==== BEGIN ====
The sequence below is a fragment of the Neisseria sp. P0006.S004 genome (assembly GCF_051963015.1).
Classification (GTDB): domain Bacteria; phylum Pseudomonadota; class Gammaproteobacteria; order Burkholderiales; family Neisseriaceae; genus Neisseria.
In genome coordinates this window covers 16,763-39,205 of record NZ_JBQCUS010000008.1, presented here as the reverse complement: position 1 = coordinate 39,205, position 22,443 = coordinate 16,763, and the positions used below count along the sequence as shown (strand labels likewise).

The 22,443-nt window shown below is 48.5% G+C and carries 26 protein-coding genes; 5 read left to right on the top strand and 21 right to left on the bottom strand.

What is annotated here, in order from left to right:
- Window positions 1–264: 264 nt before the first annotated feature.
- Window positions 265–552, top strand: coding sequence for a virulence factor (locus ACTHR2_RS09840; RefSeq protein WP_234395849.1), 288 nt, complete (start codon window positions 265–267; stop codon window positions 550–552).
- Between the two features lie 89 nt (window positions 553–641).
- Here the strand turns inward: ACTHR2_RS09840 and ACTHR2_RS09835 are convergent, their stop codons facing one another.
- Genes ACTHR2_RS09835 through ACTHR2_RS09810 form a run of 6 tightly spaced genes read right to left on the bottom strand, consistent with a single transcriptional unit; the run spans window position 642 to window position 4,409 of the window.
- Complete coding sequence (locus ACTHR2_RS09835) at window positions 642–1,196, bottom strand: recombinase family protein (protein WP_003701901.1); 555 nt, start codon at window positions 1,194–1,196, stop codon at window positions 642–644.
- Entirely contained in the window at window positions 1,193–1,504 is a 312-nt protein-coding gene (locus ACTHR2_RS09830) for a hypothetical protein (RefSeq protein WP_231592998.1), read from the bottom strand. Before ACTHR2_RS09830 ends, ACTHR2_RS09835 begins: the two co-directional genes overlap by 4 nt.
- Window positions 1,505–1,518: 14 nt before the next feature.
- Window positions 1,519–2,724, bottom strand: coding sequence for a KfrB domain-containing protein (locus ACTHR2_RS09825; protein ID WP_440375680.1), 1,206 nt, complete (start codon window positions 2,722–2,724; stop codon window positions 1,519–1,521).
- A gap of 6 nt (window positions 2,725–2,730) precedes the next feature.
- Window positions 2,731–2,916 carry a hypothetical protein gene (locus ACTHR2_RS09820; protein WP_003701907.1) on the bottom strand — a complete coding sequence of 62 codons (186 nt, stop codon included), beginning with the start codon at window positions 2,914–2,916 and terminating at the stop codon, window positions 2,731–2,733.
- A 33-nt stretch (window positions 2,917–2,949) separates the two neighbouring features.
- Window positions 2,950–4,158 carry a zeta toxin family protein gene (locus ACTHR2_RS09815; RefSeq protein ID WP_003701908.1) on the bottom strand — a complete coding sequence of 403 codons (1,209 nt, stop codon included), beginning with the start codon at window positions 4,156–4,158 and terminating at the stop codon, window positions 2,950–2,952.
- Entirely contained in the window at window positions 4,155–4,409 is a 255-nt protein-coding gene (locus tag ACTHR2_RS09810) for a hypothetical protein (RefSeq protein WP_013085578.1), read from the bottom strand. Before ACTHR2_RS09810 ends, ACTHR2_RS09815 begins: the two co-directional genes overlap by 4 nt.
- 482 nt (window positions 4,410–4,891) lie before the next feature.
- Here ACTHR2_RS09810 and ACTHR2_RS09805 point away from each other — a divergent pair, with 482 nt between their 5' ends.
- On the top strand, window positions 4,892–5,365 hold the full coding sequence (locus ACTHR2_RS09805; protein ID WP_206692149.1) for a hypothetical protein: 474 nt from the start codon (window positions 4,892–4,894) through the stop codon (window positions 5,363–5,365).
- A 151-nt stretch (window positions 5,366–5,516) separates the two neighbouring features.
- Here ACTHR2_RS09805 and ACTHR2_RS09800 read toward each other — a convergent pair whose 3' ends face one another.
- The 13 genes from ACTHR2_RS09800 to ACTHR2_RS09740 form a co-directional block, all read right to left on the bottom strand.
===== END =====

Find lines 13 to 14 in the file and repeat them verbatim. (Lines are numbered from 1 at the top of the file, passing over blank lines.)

- Window positions 1,505–1,518: 14 nt before the next feature.
- Window positions 1,519–2,724, bottom strand: coding sequence for a KfrB domain-containing protein (locus ACTHR2_RS09825; protein ID WP_440375680.1), 1,206 nt, complete (start codon window positions 2,722–2,724; stop codon window positions 1,519–1,521).